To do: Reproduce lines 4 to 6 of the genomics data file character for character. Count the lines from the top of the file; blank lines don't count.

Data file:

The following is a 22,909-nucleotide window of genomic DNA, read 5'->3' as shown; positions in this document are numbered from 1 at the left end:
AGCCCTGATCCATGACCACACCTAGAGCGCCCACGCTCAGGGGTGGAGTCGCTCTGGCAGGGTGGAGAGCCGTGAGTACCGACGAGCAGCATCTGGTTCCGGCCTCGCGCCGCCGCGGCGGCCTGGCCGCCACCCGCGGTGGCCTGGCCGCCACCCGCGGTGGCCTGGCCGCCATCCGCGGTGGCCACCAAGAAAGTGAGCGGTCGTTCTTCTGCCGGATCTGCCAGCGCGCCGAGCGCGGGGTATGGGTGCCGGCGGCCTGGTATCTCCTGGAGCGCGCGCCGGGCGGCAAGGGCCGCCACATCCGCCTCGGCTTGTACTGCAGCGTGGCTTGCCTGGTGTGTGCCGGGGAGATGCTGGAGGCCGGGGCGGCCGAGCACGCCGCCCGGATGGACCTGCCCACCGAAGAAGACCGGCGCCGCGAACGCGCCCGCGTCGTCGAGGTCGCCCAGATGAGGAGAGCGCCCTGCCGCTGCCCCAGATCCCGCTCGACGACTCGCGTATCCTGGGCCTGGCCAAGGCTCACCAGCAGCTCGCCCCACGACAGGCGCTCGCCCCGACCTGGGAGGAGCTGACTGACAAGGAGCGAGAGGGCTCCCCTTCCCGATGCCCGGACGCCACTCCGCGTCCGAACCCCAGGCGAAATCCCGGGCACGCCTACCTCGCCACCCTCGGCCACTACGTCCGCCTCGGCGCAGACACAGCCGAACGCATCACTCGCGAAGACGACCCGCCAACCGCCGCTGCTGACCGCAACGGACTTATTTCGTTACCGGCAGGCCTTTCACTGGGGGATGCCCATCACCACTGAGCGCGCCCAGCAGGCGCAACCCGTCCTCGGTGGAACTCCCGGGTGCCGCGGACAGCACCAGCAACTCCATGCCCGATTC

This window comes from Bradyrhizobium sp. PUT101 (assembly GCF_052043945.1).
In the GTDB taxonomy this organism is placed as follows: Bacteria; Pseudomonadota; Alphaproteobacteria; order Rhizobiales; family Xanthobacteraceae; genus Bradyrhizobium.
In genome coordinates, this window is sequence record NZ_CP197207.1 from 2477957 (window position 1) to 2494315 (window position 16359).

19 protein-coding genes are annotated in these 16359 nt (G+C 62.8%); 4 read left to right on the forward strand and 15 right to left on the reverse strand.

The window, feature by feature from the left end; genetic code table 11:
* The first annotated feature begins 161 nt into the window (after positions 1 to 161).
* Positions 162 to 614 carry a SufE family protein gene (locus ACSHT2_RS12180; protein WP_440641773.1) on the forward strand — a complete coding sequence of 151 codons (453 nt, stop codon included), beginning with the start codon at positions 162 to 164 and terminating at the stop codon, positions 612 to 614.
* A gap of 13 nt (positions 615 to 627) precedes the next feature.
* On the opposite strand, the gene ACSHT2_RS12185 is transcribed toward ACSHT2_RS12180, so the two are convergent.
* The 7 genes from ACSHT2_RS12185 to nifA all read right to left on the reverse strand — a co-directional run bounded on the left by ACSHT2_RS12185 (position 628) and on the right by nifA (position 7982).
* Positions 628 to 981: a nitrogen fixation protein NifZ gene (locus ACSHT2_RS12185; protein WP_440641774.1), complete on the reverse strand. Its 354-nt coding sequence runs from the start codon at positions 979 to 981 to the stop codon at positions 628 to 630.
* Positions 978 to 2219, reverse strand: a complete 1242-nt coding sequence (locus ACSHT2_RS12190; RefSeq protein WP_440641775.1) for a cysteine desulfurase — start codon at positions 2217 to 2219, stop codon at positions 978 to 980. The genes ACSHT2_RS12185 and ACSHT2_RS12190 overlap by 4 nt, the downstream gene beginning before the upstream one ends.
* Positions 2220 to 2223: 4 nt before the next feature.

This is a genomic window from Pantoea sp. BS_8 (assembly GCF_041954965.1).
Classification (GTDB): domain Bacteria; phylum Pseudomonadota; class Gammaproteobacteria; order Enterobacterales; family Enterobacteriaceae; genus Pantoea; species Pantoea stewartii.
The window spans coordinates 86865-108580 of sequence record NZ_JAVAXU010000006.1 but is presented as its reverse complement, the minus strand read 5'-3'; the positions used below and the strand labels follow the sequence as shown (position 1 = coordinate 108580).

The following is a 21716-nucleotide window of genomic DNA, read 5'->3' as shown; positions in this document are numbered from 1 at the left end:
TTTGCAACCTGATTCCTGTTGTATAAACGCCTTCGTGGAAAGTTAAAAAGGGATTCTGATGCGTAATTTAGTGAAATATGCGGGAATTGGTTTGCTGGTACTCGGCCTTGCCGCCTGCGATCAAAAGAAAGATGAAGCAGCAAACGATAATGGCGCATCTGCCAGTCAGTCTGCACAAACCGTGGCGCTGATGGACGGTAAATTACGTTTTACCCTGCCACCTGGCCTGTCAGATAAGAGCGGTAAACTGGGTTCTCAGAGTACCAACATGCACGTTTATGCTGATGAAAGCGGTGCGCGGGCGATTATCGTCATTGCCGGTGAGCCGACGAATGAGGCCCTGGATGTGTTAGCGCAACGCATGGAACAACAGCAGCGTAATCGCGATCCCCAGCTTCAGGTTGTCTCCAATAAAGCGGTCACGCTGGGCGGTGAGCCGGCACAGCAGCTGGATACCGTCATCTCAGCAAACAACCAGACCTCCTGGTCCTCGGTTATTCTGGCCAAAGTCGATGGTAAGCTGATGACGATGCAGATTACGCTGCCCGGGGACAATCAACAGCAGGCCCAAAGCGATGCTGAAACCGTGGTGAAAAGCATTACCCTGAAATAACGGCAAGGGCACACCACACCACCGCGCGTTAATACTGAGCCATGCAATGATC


In the GTDB taxonomy this organism is placed as follows: Bacteria; Pseudomonadota; Alphaproteobacteria; order Rhizobiales; family Xanthobacteraceae; genus Bradyrhizobium.
In genome coordinates, this window is sequence record NZ_CP197207.1 from 2477957 (window position 1) to 2494315 (window position 16359).

19 protein-coding genes are annotated in these 16359 nt (G+C 62.8%); 4 read left to right on the forward strand and 15 right to left on the reverse strand.